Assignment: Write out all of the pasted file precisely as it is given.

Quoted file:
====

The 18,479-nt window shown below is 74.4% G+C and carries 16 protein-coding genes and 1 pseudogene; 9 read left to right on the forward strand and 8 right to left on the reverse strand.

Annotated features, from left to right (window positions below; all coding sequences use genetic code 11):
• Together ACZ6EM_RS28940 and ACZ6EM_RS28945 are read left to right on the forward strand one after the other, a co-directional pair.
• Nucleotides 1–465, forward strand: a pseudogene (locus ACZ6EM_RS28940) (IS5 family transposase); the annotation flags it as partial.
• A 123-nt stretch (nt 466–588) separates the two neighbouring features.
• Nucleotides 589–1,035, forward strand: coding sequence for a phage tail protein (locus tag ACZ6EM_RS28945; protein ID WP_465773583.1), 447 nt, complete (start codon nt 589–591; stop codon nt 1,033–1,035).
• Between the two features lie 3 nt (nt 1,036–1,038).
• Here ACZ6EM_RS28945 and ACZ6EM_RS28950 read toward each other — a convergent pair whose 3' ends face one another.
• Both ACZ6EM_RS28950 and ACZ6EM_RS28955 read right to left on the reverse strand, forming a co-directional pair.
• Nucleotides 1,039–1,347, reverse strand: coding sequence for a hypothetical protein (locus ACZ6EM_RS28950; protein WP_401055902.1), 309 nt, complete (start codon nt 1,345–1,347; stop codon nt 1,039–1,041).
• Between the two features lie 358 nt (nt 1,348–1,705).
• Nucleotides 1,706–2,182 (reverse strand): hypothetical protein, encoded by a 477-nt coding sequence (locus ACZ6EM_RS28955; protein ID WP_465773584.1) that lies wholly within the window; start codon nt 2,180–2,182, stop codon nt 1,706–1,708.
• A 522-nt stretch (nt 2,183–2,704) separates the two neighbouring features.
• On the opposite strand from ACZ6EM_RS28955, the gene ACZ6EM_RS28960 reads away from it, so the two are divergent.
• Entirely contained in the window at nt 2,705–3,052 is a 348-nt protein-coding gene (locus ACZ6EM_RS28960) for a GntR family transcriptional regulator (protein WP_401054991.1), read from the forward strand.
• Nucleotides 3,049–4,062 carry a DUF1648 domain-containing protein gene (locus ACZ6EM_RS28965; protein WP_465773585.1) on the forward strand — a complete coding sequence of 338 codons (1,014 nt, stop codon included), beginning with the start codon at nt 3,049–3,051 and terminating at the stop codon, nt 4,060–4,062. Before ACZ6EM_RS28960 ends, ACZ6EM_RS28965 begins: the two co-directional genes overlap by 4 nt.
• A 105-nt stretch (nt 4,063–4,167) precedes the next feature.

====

The 18,479-nt window shown below is 74.4% G+C and carries 16 protein-coding genes and 1 pseudogene; 9 read left to right on the forward strand and 8 right to left on the reverse strand.

Annotated features, from left to right (window positions below; all coding sequences use genetic code 11):
• Together ACZ6EM_RS28940 and ACZ6EM_RS28945 are read left to right on the forward strand one after the other, a co-directional pair.
• Nucleotides 1–465, forward strand: a pseudogene (locus ACZ6EM_RS28940) (IS5 family transposase); the annotation flags it as partial.
• A 123-nt stretch (nt 466–588) separates the two neighbouring features.
• Nucleotides 589–1,035, forward strand: coding sequence for a phage tail protein (locus tag ACZ6EM_RS28945; protein ID WP_465773583.1), 447 nt, complete (start codon nt 589–591; stop codon nt 1,033–1,035).
• Between the two features lie 3 nt (nt 1,036–1,038).
• Here ACZ6EM_RS28945 and ACZ6EM_RS28950 read toward each other — a convergent pair whose 3' ends face one another.
• Both ACZ6EM_RS28950 and ACZ6EM_RS28955 read right to left on the reverse strand, forming a co-directional pair.
• Nucleotides 1,039–1,347, reverse strand: coding sequence for a hypothetical protein (locus ACZ6EM_RS28950; protein WP_401055902.1), 309 nt, complete (start codon nt 1,345–1,347; stop codon nt 1,039–1,041).
• Between the two features lie 358 nt (nt 1,348–1,705).
• Nucleotides 1,706–2,182 (reverse strand): hypothetical protein, encoded by a 477-nt coding sequence (locus ACZ6EM_RS28955; protein ID WP_465773584.1) that lies wholly within the window; start codon nt 2,180–2,182, stop codon nt 1,706–1,708.
• A 522-nt stretch (nt 2,183–2,704) separates the two neighbouring features.
• On the opposite strand from ACZ6EM_RS28955, the gene ACZ6EM_RS28960 reads away from it, so the two are divergent.
• Entirely contained in the window at nt 2,705–3,052 is a 348-nt protein-coding gene (locus ACZ6EM_RS28960) for a GntR family transcriptional regulator (protein WP_401054991.1), read from the forward strand.
• Nucleotides 3,049–4,062 carry a DUF1648 domain-containing protein gene (locus ACZ6EM_RS28965; protein WP_465773585.1) on the forward strand — a complete coding sequence of 338 codons (1,014 nt, stop codon included), beginning with the start codon at nt 3,049–3,051 and terminating at the stop codon, nt 4,060–4,062. Before ACZ6EM_RS28960 ends, ACZ6EM_RS28965 begins: the two co-directional genes overlap by 4 nt.
• A 105-nt stretch (nt 4,063–4,167) precedes the next feature.